Scholars have not fully grasped the degree to which Qiu Jin’s “revolution” was a sort of political-theater in which the military values of the heroic side of Chinese culture were scrupulously observed and performed.  Many of the more paradoxical elements of her life, such as her penchant for cross-dressing or her near suicidal death (in which she allowed herself to be captured knowing that she would be tortured and executed) can be better understood within the context of late 19th century martial novels and plays than most historians to date have realized.  Early 20th century feminist thought or western politically radical literature actually provides little guidance in these areas.

 

Qiu Jin repeatedly discussed her fascination with the story of Hua Mulan, another Chinese woman who cross-dressed, took up arms, and fought to save the nation.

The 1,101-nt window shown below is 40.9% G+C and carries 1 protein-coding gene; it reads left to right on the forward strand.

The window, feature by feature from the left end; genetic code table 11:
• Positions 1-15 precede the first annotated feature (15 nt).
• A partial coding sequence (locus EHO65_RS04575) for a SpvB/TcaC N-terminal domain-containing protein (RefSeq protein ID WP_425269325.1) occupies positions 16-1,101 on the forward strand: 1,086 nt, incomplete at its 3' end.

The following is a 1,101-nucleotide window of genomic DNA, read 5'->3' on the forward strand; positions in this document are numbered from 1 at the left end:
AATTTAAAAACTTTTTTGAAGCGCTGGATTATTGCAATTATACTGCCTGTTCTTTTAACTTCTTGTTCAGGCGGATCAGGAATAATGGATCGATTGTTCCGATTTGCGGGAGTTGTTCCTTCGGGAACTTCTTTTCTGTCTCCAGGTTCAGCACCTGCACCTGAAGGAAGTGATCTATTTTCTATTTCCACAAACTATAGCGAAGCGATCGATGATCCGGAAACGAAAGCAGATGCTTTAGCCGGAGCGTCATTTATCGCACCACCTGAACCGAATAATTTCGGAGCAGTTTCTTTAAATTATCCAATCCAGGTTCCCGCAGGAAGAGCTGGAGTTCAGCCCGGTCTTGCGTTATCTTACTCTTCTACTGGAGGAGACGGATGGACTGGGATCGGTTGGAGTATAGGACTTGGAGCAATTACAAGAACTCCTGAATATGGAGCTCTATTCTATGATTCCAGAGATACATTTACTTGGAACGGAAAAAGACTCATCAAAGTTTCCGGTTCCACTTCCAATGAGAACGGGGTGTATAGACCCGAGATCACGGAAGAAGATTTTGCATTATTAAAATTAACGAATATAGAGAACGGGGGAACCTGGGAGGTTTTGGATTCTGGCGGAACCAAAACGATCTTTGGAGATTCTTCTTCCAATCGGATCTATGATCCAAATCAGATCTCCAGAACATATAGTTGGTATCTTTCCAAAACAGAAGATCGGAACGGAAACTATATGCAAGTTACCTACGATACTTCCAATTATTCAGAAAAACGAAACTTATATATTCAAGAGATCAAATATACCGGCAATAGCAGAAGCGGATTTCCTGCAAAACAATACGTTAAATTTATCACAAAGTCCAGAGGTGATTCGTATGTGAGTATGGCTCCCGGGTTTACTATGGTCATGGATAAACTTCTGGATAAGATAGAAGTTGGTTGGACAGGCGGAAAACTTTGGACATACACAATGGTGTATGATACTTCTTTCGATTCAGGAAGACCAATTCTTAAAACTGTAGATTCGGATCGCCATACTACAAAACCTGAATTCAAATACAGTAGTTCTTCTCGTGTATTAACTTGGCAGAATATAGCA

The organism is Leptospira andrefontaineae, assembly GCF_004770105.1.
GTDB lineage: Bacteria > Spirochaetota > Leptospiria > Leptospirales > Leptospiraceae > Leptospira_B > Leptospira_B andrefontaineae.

Her educational background is important for another reason as well.  While certain styles of martial arts with names and well defined social boundaries did exist in China from at least the Ming onward, these things appear to have been the exception rather than the rule.  Most members of the gentry who studied martial matters did so in a private setting with certain concrete career goals in mind.  These schools had no names because they had no public function.  Their sole function was to advance the reputation and economic fortunes of a single local clan.  However, they very often employed talented scholars, retired military trainers and civilian martial artists.